Tuesday, March 11, 2008


As with most people, the narrative arc of my dreams dissipate shortly after I wake. Confronted with familiar scenes and routines, as well as the world of logic, they crumble to dust as quickly as I try to capture them with my conscious mind. What I can recall tends to be settings rather than stories, but even these elude me. They are made of forgotten memories, imagined scenarios and scenes from movies, television and books, working in concert. Often they recur, creating an atmosphere suffused with comfort and melancholy. Now that I’m solidly within my middle age years and the inevitability of mortality has switched from theory to reality, one such place has become a regular setting. Very small but specific memories from my elementary school days have come to the fore.

I’m in the third or fourth grade and I’m walking to the newly constructed YMCA about eight blocks from our house. I’ve got to get there for swimming lessons or some sort of craft activity. I’m not thinking about the destination, only noticing the details along my route. I leave the quiet confines of the residential neighborhood and turn a corner down the sidewalk along a busier street. The cars go faster, passing through to fancier neighborhoods. I’m not curious about where they’re going, but feel in touch with a bigger world where adults go to work in tall buildings. I imagine myself with a long coat and a briefcase. The sun is warm on me. I reach a corner and wait for the light to change. A car goes by and someone yells my name out the window. I don’t recognize them or the vehicle. I’d forgotten I am wearing a black sweatshirt with my name diagonally across the front of it in white letters.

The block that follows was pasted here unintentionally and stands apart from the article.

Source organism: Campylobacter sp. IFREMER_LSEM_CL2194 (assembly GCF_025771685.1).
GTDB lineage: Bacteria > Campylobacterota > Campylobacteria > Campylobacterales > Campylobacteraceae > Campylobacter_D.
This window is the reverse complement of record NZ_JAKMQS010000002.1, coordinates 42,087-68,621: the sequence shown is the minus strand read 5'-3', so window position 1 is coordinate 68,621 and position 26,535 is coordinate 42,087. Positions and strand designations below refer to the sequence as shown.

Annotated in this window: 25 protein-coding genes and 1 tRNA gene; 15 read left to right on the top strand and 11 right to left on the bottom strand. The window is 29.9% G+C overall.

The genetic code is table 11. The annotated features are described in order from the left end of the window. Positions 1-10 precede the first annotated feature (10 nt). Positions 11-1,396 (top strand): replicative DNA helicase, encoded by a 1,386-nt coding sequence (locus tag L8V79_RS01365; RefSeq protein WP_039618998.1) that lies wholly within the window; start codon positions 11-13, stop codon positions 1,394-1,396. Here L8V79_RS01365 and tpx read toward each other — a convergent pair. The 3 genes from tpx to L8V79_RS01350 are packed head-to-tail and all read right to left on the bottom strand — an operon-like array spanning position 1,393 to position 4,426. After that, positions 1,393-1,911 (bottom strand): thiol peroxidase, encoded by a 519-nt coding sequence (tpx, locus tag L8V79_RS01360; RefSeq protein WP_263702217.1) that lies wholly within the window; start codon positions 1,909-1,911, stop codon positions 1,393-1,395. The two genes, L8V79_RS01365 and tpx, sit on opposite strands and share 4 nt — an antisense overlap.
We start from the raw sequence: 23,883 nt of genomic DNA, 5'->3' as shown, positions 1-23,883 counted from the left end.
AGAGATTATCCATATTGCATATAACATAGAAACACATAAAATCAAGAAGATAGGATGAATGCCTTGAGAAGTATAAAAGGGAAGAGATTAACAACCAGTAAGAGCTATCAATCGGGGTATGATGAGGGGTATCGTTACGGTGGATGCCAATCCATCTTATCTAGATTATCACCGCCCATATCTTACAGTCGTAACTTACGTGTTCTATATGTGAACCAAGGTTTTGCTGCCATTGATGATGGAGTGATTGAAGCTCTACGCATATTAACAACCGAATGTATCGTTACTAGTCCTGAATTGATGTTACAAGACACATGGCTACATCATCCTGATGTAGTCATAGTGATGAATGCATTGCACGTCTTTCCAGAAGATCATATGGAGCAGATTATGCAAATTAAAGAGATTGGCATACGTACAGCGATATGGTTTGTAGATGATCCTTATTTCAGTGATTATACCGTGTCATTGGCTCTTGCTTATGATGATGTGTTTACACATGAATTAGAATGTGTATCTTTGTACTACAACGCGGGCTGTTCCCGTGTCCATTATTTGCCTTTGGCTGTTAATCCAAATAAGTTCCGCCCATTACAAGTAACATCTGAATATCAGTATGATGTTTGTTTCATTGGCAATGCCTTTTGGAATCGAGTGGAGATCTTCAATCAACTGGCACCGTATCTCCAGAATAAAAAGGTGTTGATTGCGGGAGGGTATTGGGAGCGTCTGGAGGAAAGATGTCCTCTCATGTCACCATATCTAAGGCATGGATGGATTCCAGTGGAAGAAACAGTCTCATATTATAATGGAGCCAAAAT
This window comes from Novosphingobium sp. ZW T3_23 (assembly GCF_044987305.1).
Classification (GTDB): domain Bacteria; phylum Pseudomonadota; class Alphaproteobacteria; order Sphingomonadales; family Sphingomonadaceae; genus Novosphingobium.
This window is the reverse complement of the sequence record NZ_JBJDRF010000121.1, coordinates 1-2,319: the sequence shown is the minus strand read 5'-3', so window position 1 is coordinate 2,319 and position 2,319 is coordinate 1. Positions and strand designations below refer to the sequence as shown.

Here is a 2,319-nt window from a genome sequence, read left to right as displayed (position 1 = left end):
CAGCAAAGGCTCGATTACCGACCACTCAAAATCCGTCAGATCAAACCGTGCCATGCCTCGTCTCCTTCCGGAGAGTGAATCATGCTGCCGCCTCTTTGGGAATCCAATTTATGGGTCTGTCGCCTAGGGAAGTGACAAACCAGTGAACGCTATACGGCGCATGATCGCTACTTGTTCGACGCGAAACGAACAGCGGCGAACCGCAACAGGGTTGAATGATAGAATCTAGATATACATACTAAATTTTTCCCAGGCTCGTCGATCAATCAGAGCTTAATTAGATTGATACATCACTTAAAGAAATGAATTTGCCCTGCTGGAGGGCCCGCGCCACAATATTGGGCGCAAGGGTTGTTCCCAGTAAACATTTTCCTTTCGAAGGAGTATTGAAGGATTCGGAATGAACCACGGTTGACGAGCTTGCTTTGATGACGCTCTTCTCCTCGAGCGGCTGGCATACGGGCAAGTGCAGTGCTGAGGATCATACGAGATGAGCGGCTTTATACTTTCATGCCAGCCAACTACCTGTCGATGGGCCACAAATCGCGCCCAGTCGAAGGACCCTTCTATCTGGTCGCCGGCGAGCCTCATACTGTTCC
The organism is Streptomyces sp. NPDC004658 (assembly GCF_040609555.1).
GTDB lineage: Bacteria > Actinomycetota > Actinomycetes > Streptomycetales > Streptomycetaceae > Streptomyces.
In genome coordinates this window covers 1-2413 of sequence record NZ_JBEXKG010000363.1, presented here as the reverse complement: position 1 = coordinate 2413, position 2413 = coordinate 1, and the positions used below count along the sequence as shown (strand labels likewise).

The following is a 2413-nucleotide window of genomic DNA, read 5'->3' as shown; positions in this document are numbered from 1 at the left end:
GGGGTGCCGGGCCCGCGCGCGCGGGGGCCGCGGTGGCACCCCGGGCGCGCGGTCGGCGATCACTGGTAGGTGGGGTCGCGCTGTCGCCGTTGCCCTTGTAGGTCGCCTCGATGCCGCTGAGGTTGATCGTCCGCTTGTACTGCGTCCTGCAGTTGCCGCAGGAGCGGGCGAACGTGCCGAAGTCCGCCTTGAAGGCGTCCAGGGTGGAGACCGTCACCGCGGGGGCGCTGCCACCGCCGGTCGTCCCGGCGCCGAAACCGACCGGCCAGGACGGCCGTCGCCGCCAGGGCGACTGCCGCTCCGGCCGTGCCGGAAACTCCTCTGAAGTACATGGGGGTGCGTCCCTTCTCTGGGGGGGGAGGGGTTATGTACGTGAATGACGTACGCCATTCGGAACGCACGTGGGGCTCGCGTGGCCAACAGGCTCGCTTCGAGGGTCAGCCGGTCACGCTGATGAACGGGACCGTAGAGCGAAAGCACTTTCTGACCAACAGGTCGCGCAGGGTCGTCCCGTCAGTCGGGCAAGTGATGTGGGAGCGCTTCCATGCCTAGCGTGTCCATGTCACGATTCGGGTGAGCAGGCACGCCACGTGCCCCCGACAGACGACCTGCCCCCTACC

That’s all I remember. I think that YMCA and the sidewalk route comes back to me regularly because of one simple moment of memorization. One late afternoon when I was leaving the Y to walk home I crossed through the parking lot. Scanning my eyes across the cars, there was a license plate, which, as soon as I saw it, I knew I would remember. It was C53-24A, or, in the parlance of some police or military TV show I watched at the time, “Charlie-five-three, two-four-Arthur.” The perfectly interlocking way in which the descending first pair of numbers align with the ascending second pair struck me as the most durable arrangement possible, while the names bookended and humanized the data.

I’ve had that license number in my mind for over forty years. It’s been a sort of mantra that runs continuously through my life. The lot where the car was parked, as well as the route home on foot have become welcome, reassuring settings in my dreams. I like to think that committing that plate number to memory caused it to bring along the streets, sidewalks and houses that are now called upon to be a backdrop to the fractured narratives that play out in my sleep. Believing so celebrates a small, private action I took as a boy, a memory so apart from the daily comings and goings of family and school, that it too seems like a dream.